And that’s not a slight on anyone, it’s just to say that in a world where lots of us are taking baby steps and still making many mistakes, I’m really still trying to figure out my approach to the fast fashion problem in the context of my own life.
This is my way of furthering the cultivation of a more mindful approach to consumption in myself. With this three months purchase-free I’ll hopefully have the headspace and time to unpick my relationship with shopping a bit more, along with learning more about sustainable fashion and revisiting my old love for vintage and secondhand.
I’m not sure that this will be the end for me and buying new forever, or even for longer than the three months (although I did only intend to go vegan for one month at the start of 2017, so you never know!) but I do want to make my purchasing a lot more considered even than it has been so far this year.
And hey, I’d also love to save some money, lest I live in a rented flat forever, so perhaps this will help.
I’ll let you know how I get on – but if anyone has any tips, suggestions, articles, questions or similar, I’d love to hear from you.
You can find out more about Slow Fashion Season here.
What I’m wearing
Trench – Topshop (old) | Jeans – H&M (old) | Bag – vintage | Shoes – New Look
6 thoughts on “I’ve pledged to buy nothing new for three months and this is why”
Love this post Sophie! I was one of those bloggers who jumped on the bandwagon last Autumn after the documentary and pledged to change my habits. I think once your mindset really does shift, new clothes don’t hold *quite* the same appeal, although like you I’m absolutely powerless to a red sale sign and some yellow stickers.
I seriously admire your pledge, and have no doubts that you’ll stick to it!
BTW… what’s your stance on charity shop clothes, or other second hand items? I go with a ‘charity shops don’t count’ rule but maybe that’s cheating!
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Ahh thank you you wonderful thing! I think the same – it’s hard to say what happens in your mind, but something shifts and even though you still feel that sort of pull towards new clothes and new shoes and new bags and all the rest of it, it becomes easier not to act on it. Until those yellow stickers get involved…
For Slow Fashion Season charity shops, vintage, clothes swaps and any other kind of second hand is allowed, and I’m all for that outside of the challenge anyway so I’m looking forward to some second hand rummaging! I really think second hand shopping is great, would love to find more ‘internet people’ who do that well to encourage me to keep going with it and remind me there are real gems to be found 😅 Although I guess there’s probably something in that just buying more even when it is secondhand isn’t helping with the sort of constant-consumption mindset. I think it’s just about being honest with yourself really isn’t it – which is quite hard to do (its alarmingly easy to justify new stuff to myself, I’ve always found) so hopefully going cold turkey for this period of time will help me examine that a bit. We’ll see! 🙈 Thank you for reading my love xxx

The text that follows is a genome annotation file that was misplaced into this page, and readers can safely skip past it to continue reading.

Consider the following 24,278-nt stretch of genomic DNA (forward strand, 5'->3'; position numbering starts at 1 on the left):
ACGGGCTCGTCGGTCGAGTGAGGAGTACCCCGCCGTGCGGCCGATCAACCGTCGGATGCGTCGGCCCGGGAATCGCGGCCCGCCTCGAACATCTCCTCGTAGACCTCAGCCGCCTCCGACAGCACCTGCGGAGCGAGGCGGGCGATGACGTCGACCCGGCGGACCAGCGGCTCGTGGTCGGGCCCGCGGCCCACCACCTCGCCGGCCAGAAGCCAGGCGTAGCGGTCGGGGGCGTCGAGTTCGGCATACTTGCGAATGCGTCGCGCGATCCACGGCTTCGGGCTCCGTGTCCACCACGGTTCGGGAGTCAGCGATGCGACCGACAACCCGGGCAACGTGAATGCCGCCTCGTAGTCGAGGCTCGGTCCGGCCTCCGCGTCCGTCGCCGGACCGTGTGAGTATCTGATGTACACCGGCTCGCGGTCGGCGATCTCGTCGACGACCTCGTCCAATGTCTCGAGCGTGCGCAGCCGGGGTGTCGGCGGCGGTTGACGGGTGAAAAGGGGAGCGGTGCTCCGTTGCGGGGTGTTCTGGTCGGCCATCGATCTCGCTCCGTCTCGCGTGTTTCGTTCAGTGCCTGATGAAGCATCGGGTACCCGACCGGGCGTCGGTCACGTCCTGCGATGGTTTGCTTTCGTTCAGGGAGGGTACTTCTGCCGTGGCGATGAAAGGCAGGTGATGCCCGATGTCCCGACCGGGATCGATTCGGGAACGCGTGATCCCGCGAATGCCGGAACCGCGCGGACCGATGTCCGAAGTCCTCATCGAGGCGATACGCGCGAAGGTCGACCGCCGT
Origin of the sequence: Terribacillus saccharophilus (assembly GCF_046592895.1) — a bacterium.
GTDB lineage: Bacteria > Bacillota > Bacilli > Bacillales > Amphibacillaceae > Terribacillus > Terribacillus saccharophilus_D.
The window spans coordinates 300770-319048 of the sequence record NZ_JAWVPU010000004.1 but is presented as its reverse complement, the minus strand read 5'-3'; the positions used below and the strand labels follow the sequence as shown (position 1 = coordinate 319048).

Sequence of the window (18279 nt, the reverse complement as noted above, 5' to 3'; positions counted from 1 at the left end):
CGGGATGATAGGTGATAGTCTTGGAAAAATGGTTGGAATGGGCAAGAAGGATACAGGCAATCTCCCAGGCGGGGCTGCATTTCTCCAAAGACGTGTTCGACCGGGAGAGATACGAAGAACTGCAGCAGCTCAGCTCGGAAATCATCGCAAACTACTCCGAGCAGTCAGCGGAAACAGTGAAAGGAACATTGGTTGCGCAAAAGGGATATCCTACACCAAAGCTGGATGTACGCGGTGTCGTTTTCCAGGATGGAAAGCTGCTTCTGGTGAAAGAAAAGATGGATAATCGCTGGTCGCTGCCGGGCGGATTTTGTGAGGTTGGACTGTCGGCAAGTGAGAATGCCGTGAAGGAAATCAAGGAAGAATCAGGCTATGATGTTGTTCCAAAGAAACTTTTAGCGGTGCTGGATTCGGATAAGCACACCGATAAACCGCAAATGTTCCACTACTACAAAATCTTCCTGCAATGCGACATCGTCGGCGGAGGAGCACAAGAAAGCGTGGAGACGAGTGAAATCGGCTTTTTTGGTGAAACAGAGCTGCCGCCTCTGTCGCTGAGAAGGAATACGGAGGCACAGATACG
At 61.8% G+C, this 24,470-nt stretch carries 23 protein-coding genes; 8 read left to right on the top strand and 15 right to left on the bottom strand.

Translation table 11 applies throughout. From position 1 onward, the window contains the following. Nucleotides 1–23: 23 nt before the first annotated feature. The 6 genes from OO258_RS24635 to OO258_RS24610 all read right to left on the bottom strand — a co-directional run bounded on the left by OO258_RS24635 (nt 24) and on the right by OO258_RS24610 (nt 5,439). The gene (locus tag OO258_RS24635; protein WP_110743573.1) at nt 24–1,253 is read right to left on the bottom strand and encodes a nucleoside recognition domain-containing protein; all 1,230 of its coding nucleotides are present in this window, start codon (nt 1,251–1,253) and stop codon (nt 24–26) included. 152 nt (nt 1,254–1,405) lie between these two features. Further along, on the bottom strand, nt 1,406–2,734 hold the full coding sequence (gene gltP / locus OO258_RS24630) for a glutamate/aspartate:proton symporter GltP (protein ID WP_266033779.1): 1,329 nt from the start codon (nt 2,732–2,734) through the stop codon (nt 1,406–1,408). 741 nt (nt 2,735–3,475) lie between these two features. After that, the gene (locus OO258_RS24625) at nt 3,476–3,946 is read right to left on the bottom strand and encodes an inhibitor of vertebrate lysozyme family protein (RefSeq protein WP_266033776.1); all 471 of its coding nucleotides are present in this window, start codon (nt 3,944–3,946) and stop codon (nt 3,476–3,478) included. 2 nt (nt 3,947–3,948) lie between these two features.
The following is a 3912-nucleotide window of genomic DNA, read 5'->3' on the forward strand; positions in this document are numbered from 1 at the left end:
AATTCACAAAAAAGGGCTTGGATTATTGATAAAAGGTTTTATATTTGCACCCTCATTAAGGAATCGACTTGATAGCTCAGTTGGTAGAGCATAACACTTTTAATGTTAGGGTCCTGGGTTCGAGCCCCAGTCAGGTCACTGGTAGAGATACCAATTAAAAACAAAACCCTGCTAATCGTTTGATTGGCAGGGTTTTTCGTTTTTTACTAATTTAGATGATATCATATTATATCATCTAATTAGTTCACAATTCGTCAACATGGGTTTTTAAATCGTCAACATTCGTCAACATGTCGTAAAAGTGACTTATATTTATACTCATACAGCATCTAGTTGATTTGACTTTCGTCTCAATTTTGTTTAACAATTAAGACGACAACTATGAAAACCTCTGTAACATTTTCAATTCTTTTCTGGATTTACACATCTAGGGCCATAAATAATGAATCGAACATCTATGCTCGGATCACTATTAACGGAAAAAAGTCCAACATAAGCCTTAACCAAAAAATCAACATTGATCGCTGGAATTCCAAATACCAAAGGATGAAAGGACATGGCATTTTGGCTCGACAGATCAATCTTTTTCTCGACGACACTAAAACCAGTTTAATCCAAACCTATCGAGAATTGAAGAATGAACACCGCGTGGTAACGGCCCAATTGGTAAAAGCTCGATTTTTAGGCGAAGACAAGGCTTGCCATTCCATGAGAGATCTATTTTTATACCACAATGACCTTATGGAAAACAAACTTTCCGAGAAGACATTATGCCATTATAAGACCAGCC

The documentary really opened my eyes to just how bad the fashion industry is. I think that it’s great that you’ve pledged to buy nothing new! It’s amazing when you consider whether you really need something or whether it’s just a want (and I am totally guilty of buying things because I want them and they are on sale :D). I hope you update how you go with this!
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It was the same for me – genuinely eye opening, I hadn’t really even considered it before that. Sale buys can be hard to resist, I can’t even count the times in the past I’ve bought something pretty much purely because it’s in the sale. If you bet it cheap and go on to wear it loads it’s great, but I can’t say that was always the case 🙈 I definitely will do updates of some sort – not quite sure on the format yet – as it’s definitely causing me to examine my former habits!
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I’m planning on doing a no buy 6 months from September! I enjoined reading this, keep us updated! X
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6 months – that’s impressive! Good luck with it, sounds like a great thing to do. Thank you for reading, and I will do 🙂 xx